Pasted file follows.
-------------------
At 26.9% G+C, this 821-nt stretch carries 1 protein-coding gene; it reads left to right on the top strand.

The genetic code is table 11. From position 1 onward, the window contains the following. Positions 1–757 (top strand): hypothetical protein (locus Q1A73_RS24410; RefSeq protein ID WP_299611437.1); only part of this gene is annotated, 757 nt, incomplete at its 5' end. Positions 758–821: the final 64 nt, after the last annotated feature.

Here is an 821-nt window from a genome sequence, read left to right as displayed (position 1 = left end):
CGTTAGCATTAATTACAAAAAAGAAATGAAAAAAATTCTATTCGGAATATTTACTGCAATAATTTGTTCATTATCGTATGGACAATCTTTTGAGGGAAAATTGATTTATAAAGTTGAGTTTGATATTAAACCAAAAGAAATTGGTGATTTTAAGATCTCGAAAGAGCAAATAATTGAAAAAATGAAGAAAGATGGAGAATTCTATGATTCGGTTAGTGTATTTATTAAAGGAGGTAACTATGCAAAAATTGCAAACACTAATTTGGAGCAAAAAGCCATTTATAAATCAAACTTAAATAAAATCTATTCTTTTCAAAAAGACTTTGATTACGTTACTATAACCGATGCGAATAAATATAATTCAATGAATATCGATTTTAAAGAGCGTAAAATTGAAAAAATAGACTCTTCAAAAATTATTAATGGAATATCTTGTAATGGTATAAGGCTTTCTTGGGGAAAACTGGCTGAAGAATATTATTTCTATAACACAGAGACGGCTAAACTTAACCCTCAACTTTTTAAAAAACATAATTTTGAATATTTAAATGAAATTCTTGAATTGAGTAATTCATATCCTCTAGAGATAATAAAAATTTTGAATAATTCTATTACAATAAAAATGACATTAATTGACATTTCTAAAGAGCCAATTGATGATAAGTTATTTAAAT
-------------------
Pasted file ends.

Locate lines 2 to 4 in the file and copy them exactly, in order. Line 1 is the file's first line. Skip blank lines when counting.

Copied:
The genetic code is table 11. From position 1 onward, the window contains the following. Positions 1–757 (top strand): hypothetical protein (locus Q1A73_RS24410; RefSeq protein ID WP_299611437.1); only part of this gene is annotated, 757 nt, incomplete at its 5' end. Positions 758–821: the final 64 nt, after the last annotated feature.

Here is an 821-nt window from a genome sequence, read left to right as displayed (position 1 = left end):
CGTTAGCATTAATTACAAAAAAGAAATGAAAAAAATTCTATTCGGAATATTTACTGCAATAATTTGTTCATTATCGTATGGACAATCTTTTGAGGGAAAATTGATTTATAAAGTTGAGTTTGATATTAAACCAAAAGAAATTGGTGATTTTAAGATCTCGAAAGAGCAAATAATTGAAAAAATGAAGAAAGATGGAGAATTCTATGATTCGGTTAGTGTATTTATTAAAGGAGGTAACTATGCAAAAATTGCAAACACTAATTTGGAGCAAAAAGCCATTTATAAATCAAACTTAAATAAAATCTATTCTTTTCAAAAAGACTTTGATTACGTTACTATAACCGATGCGAATAAATATAATTCAATGAATATCGATTTTAAAGAGCGTAAAATTGAAAAAATAGACTCTTCAAAAATTATTAATGGAATATCTTGTAATGGTATAAGGCTTTCTTGGGGAAAACTGGCTGAAGAATATTATTTCTATAACACAGAGACGGCTAAACTTAACCCTCAACTTTTTAAAAAACATAATTTTGAATATTTAAATGAAATTCTTGAATTGAGTAATTCATATCCTCTAGAGATAATAAAAATTTTGAATAATTCTATTACAATAAAAATGACATTAATTGACATTTCTAAAGAGCCAATTGATGATAAGTTATTTAAAT